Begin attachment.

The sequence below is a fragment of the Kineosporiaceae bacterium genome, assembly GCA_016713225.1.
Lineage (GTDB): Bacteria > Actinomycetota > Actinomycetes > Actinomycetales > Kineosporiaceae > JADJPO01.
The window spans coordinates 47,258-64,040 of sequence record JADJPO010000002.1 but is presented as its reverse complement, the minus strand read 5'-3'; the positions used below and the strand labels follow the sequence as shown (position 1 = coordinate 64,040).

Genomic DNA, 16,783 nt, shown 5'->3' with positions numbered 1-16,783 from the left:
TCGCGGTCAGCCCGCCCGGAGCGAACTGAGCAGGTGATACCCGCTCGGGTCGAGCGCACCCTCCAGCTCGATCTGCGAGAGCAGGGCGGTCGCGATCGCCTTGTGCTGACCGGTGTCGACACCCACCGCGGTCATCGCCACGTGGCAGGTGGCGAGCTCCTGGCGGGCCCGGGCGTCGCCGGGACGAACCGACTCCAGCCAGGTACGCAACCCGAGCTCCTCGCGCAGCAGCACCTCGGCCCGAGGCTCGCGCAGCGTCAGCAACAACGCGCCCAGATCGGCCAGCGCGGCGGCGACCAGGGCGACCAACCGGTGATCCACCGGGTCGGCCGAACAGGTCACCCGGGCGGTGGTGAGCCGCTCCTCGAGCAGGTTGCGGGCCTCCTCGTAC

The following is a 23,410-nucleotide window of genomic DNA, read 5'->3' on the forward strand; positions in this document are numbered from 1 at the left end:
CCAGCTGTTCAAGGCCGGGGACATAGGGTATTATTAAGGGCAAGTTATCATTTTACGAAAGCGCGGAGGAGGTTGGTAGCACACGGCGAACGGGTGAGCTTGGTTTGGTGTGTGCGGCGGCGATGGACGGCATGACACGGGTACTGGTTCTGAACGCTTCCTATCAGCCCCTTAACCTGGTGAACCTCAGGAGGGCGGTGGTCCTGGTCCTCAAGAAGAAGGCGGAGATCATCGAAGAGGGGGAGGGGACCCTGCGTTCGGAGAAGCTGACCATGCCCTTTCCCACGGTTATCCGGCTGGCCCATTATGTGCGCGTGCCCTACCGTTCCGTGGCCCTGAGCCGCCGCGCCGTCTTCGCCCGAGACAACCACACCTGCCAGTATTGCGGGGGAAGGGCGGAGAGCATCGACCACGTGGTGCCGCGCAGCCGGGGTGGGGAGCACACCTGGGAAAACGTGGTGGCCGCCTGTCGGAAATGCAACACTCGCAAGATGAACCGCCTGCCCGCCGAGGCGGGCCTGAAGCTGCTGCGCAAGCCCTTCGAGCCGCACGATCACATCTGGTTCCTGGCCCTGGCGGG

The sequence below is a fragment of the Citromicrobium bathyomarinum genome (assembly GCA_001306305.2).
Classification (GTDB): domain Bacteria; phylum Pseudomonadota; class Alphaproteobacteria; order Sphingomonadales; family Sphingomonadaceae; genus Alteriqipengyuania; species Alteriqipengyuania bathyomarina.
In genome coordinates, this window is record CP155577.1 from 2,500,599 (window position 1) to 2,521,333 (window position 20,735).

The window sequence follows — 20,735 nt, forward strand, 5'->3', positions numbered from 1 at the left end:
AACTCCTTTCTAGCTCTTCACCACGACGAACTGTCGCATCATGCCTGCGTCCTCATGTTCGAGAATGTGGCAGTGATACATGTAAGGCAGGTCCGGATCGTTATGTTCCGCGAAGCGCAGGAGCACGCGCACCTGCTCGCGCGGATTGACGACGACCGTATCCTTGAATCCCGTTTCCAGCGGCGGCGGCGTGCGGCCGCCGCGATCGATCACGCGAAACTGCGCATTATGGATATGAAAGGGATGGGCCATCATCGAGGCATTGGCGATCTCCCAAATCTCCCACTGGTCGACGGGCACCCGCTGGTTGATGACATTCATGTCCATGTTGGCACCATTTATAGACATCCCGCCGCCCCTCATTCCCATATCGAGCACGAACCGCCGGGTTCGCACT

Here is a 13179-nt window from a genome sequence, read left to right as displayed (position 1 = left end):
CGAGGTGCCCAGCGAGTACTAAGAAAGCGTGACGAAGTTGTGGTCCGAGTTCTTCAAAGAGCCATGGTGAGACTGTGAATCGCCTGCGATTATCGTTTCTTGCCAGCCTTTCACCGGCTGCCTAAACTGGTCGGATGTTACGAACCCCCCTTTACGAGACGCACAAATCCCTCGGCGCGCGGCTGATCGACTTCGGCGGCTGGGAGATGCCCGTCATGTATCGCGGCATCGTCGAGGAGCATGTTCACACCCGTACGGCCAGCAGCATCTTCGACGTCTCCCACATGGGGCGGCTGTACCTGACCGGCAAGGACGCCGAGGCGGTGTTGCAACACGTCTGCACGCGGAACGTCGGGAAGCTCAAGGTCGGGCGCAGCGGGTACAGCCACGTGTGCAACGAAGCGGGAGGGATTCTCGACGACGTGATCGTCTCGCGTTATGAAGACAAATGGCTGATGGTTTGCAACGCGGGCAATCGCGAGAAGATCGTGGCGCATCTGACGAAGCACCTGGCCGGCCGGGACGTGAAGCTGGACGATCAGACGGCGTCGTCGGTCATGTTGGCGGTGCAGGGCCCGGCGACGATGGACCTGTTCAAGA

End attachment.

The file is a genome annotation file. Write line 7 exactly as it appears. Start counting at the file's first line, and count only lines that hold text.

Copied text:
CCAGCTGTTCAAGGCCGGGGACATAGGGTATTATTAAGGGCAAGTTATCATTTTACGAAAGCGCGGAGGAGGTTGGTAGCACACGGCGAACGGGTGAGCTTGGTTTGGTGTGTGCGGCGGCGATGGACGGCATGACACGGGTACTGGTTCTGAACGCTTCCTATCAGCCCCTTAACCTGGTGAACCTCAGGAGGGCGGTGGTCCTGGTCCTCAAGAAGAAGGCGGAGATCATCGAAGAGGGGGAGGGGACCCTGCGTTCGGAGAAGCTGACCATGCCCTTTCCCACGGTTATCCGGCTGGCCCATTATGTGCGCGTGCCCTACCGTTCCGTGGCCCTGAGCCGCCGCGCCGTCTTCGCCCGAGACAACCACACCTGCCAGTATTGCGGGGGAAGGGCGGAGAGCATCGACCACGTGGTGCCGCGCAGCCGGGGTGGGGAGCACACCTGGGAAAACGTGGTGGCCGCCTGTCGGAAATGCAACACTCGCAAGATGAACCGCCTGCCCGCCGAGGCGGGCCTGAAGCTGCTGCGCAAGCCCTTCGAGCCGCACGATCACATCTGGTTCCTGGCCCTGGCGGG